Searching over 5,500,000 cases.


searching
Buy This Entire Record For $7.95

Download the entire decision to receive the complete text, official citation,
docket number, dissents and concurrences, and footnotes for this case.

Learn more about what you receive with purchase of this case.

Duke v. State

Court of Appeals of Missouri, Southern District, Second Division

February 8, 2018

JAMES C. DUKE, Movant-Appellant,
v.
STATE OF MISSOURI, Respondent-Respondent.

         APPEAL FROM THE CIRCUIT COURT OF GREENE COUNTY Honorable Thomas E. Mountjoy, Circuit Judge

          JEFFREY W. BATES, J.

         James Duke (Duke) appeals from an order denying his amended Rule 29.15 motion to set aside his convictions for first-degree murder and armed criminal action (ACA) after an evidentiary hearing. See §§ 565.020, 571.015.[1] Procedurally, Duke questions the timeliness of the amended motion. Substantively, he contends the motion court clearly erred in denying the claim that trial counsel was ineffective for failing to "call an expert in developmental psychology to aid in his defense." Because we conclude that the amended motion was timely filed and that Duke's single point lacks merit, we affirm.

         In March 2010, Duke shot and killed Kody Ray (Victim) on Victim's front porch while his family was celebrating a child's birthday party inside the home. Duke claimed he acted in self-defense. He was 18 years old at the time.

         He was charged with first-degree murder and ACA and tried by the court after waiving his right to a jury trial. The trial court found Duke guilty as charged and sentenced him to life without parole for first-degree murder and 30 years' incarceration for ACA. This Court affirmed Duke's convictions on direct appeal. See State v. Duke, 427 S.W.3d 336, 337 (Mo. App. 2014). Thereafter, Duke sought post-conviction relief. After an evidentiary hearing, the motion court denied relief. This appeal followed.

         Timeliness of Duke's Post-Conviction Motions

         Before we can address the merits of Duke's single point, we first must determine whether his pro se and amended motions for post-conviction relief were timely filed. See Moore v. State, 458 S.W.3d 822, 826-27 (Mo. banc 2015); Price v. State, 422 S.W.3d 292, 297 (Mo. banc 2014) ("appellate courts have a duty to enforce the mandatory time limits" for post-conviction claims). The following facts are relevant to the timeliness issue.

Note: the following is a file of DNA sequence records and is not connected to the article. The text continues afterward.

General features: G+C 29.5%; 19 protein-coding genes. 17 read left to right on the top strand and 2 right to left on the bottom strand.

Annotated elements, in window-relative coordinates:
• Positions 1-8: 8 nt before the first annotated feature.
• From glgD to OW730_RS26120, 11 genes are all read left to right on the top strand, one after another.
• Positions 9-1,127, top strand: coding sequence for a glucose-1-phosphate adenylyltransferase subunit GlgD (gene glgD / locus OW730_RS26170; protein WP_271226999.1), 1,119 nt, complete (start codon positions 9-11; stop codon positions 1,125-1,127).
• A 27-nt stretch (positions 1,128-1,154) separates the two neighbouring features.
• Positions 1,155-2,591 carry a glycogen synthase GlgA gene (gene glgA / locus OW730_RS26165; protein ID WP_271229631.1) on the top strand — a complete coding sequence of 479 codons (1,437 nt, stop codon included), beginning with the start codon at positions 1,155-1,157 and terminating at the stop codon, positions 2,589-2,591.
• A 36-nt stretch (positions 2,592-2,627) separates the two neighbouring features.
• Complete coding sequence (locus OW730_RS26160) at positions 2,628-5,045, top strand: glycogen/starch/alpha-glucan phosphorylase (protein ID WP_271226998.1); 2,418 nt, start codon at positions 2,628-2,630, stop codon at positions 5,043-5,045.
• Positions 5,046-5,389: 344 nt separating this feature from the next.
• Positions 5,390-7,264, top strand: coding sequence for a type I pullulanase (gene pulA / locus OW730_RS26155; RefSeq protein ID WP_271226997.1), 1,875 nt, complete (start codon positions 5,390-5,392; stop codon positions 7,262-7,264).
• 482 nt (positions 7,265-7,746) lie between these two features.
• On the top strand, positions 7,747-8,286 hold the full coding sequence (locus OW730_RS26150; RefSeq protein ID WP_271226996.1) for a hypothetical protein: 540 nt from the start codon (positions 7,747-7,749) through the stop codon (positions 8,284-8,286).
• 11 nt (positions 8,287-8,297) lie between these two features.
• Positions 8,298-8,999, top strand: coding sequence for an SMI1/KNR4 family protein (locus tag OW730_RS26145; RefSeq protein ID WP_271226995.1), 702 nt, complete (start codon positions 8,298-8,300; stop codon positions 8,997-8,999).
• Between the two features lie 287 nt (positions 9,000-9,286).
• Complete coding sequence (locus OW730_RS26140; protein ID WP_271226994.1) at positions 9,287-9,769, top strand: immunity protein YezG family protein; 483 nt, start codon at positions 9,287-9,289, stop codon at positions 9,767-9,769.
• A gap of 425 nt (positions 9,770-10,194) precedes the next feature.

After Duke's direct appeal, this Court issued its mandate on May 7, 2014. Duke filed his pro se Form 40 motion to vacate, set aside or correct the judgment on August 4, 2014, which was within the 90-day time period to do so. See Rule 29.15(b). Therefore, Duke's pro se motion was timely filed.[2]

         On February 24, 2015, counsel was appointed to represent Duke and given 60 days to file an amended motion. When counsel entered his appearance, he requested an extension of 30 days, which the motion court granted. Counsel filed the amended motion on May 26, 2015.

         The parties disagree about whether the amended motion was timely filed, relying on their different methods of calculating the filing deadline. Based upon our independent review of the record, the amended motion was timely filed. Because neither party's proposed calculation is correct, we deem it prudent to provide a detailed explanation of how we calculated the due date for the amended motion.

         Rule 29.15(g) governs the time for filing an amended post-conviction motion. The rule specifies an initial deadline of 60 days, with one allowable extension of not more than 30 days:

If an appeal of the judgment sought to be vacated, set aside, or corrected is taken, the amended motion shall be filed within sixty days of the earlier of:
(1) the date both the mandate of the appellate court is issued and counsel is appointed or
(2) the date both the mandate of the appellate court is issued and an entry of appearance is filed by any counsel that is not appointed but enters an ...

Buy This Entire Record For $7.95

Download the entire decision to receive the complete text, official citation,
docket number, dissents and concurrences, and footnotes for this case.

Learn more about what you receive with purchase of this case.